The Sengwer Indigenous People have suffered severe human rights violations at the hands of the Kenyan Government.
When is it acceptable to restrict a community’s right to hunt or use natural resources it has traditionally accessed?
Can a protected area be created on community lands without their consent?
Land conflicts impact both indigenous men and women, but the burden often falls disproportionately on the latter. As food producers, knowledge holders, caretakers, healers, and keepers of culture, loss of access to valuable natural resources means a loss of self-reliance for the women, causing not only physical displacement but also economic and social difficulties.
On top of a hill on the edge of the Northern Rift Valley in Kenya, the sun is warm but the air is fresh and cool. Moments ago, music of resistance filled the air as Sengwer women practiced traditional dance, song and solidarity.
Under threat of land grabbing by agribusiness company Biopalm, indigenous Bagyeli women from the department of Océan say no to oil palm production in their forests.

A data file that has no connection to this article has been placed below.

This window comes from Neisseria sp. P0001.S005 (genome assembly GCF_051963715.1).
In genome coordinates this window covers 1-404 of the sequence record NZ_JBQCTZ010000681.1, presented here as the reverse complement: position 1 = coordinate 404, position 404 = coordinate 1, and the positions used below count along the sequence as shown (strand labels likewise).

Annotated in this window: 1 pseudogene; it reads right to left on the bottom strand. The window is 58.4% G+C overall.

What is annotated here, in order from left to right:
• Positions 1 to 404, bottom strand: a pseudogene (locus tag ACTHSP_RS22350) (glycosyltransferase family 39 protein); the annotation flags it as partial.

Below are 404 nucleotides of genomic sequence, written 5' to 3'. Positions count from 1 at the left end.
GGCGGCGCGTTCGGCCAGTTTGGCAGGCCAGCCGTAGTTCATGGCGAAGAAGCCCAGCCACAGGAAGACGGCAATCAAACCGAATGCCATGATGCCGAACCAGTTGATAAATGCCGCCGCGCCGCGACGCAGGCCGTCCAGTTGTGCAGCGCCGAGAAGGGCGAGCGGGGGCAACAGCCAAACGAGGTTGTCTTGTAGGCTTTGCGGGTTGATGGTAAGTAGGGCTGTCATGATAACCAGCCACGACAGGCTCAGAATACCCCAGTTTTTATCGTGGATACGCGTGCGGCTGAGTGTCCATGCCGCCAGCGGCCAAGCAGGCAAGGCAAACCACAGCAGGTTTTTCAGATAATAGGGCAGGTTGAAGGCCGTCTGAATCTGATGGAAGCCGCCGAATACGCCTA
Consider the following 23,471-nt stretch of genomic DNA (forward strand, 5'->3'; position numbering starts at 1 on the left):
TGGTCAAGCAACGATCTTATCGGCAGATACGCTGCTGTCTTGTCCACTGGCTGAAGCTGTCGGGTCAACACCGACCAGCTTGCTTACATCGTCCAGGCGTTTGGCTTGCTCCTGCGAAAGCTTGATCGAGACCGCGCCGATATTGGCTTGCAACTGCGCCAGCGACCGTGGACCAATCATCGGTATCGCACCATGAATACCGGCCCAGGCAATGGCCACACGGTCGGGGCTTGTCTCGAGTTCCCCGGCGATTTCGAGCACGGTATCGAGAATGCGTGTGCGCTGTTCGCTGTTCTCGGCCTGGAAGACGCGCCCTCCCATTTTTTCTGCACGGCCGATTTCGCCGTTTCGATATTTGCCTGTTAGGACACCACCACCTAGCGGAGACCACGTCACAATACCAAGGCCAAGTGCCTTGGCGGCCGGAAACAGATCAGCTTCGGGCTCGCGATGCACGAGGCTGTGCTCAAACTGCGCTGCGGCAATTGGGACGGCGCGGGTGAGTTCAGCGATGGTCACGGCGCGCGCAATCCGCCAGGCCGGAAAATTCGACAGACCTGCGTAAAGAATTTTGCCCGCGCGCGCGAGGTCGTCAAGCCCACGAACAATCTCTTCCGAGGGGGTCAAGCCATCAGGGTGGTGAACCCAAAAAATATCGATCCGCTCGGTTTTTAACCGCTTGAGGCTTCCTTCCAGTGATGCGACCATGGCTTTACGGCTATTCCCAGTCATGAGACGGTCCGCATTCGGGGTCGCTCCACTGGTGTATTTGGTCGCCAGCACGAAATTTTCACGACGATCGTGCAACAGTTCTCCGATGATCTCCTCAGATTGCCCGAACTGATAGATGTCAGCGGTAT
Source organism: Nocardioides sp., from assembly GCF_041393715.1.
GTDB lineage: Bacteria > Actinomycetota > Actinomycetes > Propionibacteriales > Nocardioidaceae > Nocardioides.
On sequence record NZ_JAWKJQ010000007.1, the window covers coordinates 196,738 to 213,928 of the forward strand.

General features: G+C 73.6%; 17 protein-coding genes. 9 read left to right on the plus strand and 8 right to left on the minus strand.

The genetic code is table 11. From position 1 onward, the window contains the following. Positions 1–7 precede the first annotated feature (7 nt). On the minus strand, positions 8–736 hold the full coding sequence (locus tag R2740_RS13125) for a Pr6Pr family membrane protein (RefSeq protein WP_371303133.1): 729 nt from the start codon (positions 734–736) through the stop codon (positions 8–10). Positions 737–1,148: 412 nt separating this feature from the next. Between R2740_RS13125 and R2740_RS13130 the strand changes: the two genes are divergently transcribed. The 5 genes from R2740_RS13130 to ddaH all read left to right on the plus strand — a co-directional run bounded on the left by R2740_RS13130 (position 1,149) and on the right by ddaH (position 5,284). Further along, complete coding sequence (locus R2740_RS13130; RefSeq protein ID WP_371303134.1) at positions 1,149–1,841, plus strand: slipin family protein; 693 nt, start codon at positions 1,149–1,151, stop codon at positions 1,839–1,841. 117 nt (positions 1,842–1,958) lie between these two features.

Sous la menace de l’accaparement de la société agro-industrielle Biopalm, des femmes autochtones Bagyeli du département de l’Océan disent non à la production du palmier à huile dans leurs forêts.
On the day that the UK Supreme Court rules on whether 1,800 Zambian villagers can continue their claim against mining giant Vedanta, Forest Peoples Programme joins more than 20 organisations to launch call for legal reform to make UK multinationals accountable for human rights abuses and environmental damage linke
As a human rights organisation, gender justice is a fundamental principle of our work, and we have long been conscious of, and sought to address, the barriers to effective participation in decision-making by women. This blog summarises some of the experiences and learnings from our fieldwork in the Congo Basin over the past 5 years, on how to improve women’s effective participation at the community level.
En tant qu’organisation de défense des droits humains, la justice entre les sexes est un principe fondamental de notre travail. Nous sommes depuis longtemps conscients des obstacles à la participation effective des femmes, à leur implication dans les processus décisionnels, et des autres violations des droits humains auxquelles elles sont confrontées en raison de leur sexe.